Enforcement actions sanctioning firms and, in a few cases, individuals for failing to investigate and report suspicious activity have been significantly on the rise. SEC, FinCEN, FINRA, and others have been active in this area, particularly with regard to trading at, by, or through the financial institution. One critical component of a financial institution’s ability to maintain a robust anti-money laundering (“AML”) program and comply with its suspicious activity reporting (“SAR”) obligations is to ensure that the firm actively identifies and timely reviews “red flags” of potentially suspicious activity. What constitutes a “red flag” varies depending on many factors, including the firm’s business, location of the firm and customers, customer activity, and many other factors. Regulators over the years have issued guidance detailing “red flags” for potentially bad activity in an effort to assist firms in developing and enhancing their SAR reporting programs.

Consolidation of “Red Flag” Guidance or One Stop Shopping

On May 6, FINRA published a Regulatory Notice 19-18 (the “Notice”), which aggregates federal government and other regulatory “red flag” guidance issued over the past 17 years. Included in the Notice are the “red flags” that FINRA included in its own original notice issued in 2002, Notice to Member 02-21. FINRA issued the Notice to provide “one stop shopping” for firms searching for insights from the government and regulators on what they should monitor. The Notice lists no fewer than 104 “red flags” compiled in five categories: customer due diligence and interactions with customers, deposits of securities, securities trading, money movements, insurance products, and a catch all (other potential red flags).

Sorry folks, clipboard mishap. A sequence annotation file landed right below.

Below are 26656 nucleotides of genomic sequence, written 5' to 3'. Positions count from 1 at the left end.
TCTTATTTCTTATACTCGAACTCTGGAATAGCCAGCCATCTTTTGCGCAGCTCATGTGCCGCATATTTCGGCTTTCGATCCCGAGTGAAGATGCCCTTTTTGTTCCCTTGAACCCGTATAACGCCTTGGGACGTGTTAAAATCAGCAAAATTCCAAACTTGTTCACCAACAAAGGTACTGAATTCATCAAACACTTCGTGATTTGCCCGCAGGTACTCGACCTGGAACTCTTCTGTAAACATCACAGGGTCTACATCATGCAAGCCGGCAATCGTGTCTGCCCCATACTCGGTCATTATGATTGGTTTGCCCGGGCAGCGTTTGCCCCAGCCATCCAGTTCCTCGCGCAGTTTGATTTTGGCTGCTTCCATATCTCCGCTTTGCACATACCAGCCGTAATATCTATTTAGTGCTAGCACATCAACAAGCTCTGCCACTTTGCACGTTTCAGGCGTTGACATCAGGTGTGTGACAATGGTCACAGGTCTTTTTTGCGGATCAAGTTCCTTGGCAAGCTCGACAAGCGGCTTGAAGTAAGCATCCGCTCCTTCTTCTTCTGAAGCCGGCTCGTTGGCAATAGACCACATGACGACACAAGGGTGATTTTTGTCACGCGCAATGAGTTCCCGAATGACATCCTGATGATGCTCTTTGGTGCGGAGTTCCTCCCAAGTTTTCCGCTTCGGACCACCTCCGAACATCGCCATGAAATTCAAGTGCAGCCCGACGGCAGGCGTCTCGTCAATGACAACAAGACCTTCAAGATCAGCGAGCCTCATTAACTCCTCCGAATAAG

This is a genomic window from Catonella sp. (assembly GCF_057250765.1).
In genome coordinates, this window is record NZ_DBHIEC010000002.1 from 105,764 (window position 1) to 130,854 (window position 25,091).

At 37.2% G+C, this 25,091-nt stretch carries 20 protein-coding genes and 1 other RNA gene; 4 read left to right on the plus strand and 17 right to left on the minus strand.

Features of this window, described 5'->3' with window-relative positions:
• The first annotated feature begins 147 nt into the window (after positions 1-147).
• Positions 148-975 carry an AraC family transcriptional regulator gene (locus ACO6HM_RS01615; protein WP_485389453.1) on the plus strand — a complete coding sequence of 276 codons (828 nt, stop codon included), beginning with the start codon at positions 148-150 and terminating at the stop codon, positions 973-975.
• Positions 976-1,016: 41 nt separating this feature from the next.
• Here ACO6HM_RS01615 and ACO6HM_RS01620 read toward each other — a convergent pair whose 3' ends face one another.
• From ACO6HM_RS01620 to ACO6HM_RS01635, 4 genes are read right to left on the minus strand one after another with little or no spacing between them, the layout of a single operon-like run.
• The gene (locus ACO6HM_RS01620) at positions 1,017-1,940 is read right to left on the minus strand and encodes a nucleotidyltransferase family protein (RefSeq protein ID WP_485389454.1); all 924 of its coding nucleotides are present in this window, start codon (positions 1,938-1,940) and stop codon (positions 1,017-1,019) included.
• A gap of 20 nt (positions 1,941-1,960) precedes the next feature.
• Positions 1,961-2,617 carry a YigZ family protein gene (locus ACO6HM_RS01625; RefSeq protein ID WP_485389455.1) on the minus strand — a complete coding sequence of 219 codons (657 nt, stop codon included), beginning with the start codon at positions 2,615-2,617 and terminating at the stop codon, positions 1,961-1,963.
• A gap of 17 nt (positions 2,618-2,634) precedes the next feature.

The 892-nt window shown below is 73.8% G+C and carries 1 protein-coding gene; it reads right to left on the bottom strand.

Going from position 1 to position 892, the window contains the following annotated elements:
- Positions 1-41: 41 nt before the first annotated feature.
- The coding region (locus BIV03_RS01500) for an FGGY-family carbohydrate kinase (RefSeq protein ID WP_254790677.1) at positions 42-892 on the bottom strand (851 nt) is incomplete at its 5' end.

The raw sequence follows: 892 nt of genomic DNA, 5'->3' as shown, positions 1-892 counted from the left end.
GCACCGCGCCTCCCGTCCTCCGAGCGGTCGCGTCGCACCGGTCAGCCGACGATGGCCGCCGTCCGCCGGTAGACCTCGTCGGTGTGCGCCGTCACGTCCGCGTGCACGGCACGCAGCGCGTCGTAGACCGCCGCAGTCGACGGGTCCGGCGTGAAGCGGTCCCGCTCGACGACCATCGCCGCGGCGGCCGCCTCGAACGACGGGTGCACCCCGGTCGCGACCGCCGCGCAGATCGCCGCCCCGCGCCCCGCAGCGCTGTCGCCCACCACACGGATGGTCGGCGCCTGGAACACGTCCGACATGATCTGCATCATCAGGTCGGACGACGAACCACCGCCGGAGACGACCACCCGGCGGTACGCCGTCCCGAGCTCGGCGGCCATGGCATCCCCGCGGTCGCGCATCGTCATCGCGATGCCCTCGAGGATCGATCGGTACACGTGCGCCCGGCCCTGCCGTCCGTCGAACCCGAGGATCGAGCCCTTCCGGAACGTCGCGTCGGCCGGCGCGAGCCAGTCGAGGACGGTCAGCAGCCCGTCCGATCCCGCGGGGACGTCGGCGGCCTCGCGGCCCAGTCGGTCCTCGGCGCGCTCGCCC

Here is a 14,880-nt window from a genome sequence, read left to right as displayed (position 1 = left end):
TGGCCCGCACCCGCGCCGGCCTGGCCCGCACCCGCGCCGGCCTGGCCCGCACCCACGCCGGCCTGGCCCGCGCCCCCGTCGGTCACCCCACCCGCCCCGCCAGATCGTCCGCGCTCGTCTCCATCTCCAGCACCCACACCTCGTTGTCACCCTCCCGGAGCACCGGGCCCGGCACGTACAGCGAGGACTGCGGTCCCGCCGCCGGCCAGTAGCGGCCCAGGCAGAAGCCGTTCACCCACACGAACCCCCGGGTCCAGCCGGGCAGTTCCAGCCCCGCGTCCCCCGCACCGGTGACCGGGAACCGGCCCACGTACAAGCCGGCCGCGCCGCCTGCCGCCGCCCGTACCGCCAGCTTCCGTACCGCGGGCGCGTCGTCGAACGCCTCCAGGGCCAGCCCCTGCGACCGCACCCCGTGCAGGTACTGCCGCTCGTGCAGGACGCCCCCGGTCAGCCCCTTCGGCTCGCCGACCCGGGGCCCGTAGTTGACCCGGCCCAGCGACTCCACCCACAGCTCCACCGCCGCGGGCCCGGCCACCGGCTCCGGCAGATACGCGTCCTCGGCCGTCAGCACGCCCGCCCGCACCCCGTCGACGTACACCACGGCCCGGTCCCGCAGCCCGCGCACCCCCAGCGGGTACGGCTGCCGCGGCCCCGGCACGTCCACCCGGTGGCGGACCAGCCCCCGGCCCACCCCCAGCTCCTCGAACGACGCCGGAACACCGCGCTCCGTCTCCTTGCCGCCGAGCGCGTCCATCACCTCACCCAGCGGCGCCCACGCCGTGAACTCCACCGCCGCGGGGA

Take-Aways

  • Never static – not one-and-done. Firms need to review periodically their AML/SAR programs to assess “red flags” employed to ensure they evolve to reflect new concerns in the industry, new methods by the “bad guys” to use the financial system to engage in illegal activity, and changes at the particular firm that implicate new “red flags.”
  • Not one size fits all. Variations of firms in terms of size, business, model, products, etc. means different “red flags” will be at play.
  • Not an exhaustive list. The 104 “red flags” are examples and not a complete list. As noted, additional “red flags” will arise based on unique facts and circumstances of the activity at issue. If something appears questionable, follow up.
  • As the slogan says: “if you see something, say something.” SAR reports are extremely valuable resources and information to law enforcement to put the investigative pieces together. The reports have led to many successful law enforcement cases, and firms remain obligated to investigate a red flag and where appropriate file a SAR report.
  • Ignore a red flag at your peril. Of course, the bottom line for financial institutions with SAR reporting obligations: failure to investigate and, if appropriate, file SAR reports exposes the firm to significant sanctions and reputational damage when a regulator identifies the “red flags” and no appropriate follow up.